In words and pictures, Rip It Up charges through the astonishing story of Scottish pop and rock music from the 1950s to the present day. It talks about the main players and protagonists, showing the evolution of myriad idiosyncratic genres and styles over seven decades. This book will accompany a major exhibition at the National Museum of Scotland 22 June to 25 November 2018, and a BBC Scotland TV series, presented by Vic Galloway, which explore the musical culture of Scotland from Lonnie Donegan to Calvin Harris.
In telling the story of Scottish pop music the exhibition will feature clothes, photographs, instruments, memorabilia, props, film and, of course, music as well as interviews and archive footage.
For a country of around only five million people Scotland has punched above its weight in shaping the twentieth century's most important, accessible and radical art form - pop and rock music - which has gone on to influence film, fashion, design, visual art and politics. With added socio-political and economic context the book demonstrates how influential and vital Scottish acts have been over the years.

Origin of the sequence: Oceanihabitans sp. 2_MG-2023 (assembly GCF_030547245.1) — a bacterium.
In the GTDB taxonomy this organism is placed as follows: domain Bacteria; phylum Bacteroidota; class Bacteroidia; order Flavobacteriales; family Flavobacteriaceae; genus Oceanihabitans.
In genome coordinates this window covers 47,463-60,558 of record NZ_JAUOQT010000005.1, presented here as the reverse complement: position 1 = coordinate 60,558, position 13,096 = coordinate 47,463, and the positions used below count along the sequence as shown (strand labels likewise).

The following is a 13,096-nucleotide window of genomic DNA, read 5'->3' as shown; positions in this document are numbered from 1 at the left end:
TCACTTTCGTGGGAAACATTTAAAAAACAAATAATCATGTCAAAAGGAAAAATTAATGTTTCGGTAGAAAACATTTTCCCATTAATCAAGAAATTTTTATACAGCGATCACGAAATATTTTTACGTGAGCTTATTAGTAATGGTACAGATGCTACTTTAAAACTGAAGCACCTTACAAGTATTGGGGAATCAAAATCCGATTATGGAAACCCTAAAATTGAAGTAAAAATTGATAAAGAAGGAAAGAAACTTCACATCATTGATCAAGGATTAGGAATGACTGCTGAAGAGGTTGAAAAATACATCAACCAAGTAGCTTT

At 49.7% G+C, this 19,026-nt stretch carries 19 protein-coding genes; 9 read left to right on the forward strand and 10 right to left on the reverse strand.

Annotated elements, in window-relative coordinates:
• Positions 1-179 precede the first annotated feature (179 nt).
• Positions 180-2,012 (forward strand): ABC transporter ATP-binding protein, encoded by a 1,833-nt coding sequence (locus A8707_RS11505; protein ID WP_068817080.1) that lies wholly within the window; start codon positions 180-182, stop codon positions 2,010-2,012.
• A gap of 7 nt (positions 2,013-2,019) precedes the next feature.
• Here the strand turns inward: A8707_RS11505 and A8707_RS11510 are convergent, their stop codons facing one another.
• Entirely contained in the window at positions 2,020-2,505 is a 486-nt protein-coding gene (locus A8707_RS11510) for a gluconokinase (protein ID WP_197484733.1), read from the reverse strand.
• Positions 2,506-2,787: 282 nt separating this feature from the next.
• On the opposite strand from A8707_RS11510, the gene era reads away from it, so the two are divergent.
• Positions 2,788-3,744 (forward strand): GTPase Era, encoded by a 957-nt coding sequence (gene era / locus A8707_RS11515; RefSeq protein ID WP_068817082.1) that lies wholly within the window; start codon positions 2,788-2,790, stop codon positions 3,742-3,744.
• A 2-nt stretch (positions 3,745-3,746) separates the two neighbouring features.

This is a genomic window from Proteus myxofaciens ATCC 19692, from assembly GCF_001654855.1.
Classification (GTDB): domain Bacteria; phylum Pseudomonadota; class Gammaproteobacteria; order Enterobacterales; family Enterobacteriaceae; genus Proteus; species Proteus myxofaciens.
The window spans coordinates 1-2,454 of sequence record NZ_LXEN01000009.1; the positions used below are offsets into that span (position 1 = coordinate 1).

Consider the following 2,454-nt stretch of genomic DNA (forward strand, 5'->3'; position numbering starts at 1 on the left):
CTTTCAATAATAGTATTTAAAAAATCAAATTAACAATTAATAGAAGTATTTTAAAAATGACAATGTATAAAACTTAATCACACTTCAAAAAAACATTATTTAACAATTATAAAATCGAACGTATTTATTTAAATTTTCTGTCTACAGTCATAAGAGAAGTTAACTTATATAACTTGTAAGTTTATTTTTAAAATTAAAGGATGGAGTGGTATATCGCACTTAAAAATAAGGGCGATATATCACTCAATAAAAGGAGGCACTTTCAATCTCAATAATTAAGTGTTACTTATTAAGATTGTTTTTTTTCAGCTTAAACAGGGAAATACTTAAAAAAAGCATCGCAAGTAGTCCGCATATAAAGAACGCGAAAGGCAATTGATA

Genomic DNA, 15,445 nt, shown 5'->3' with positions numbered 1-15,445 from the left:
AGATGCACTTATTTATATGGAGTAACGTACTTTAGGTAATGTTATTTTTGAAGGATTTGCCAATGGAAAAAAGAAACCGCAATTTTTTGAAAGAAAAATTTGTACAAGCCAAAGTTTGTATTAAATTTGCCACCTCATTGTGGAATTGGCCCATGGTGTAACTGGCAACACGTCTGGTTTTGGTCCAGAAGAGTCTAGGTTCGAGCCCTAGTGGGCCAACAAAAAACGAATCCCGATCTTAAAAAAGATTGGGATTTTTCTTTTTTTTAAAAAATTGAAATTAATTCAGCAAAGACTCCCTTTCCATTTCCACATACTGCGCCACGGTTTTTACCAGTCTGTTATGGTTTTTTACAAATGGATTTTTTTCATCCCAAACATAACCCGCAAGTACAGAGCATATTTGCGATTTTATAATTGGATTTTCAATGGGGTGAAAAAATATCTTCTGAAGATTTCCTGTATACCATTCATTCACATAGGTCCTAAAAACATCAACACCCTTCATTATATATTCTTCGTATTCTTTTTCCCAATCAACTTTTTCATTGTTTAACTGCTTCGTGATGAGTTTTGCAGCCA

Vic Galloway is a BBC broadcaster, journalist, author and musician.
Introduction: What is Scottish pop? Can it be defined? That's the way it's got to be : 1950s and 60s Right down the line: early and mid-70s Shang-a-lang: tartan, fashion & memorabilia Big gold dream: late 70s and early 80s Glittering prize: the 80s and early 90s Heaven or Las Vegas: labels, formats and shops Bandwagonesque: the late 80s and 90s - grunge Take me out: 2000s and 2010s In a big country: the live scene, pubs, clubs and festivals Throw it away: language, identity and influence of traditional music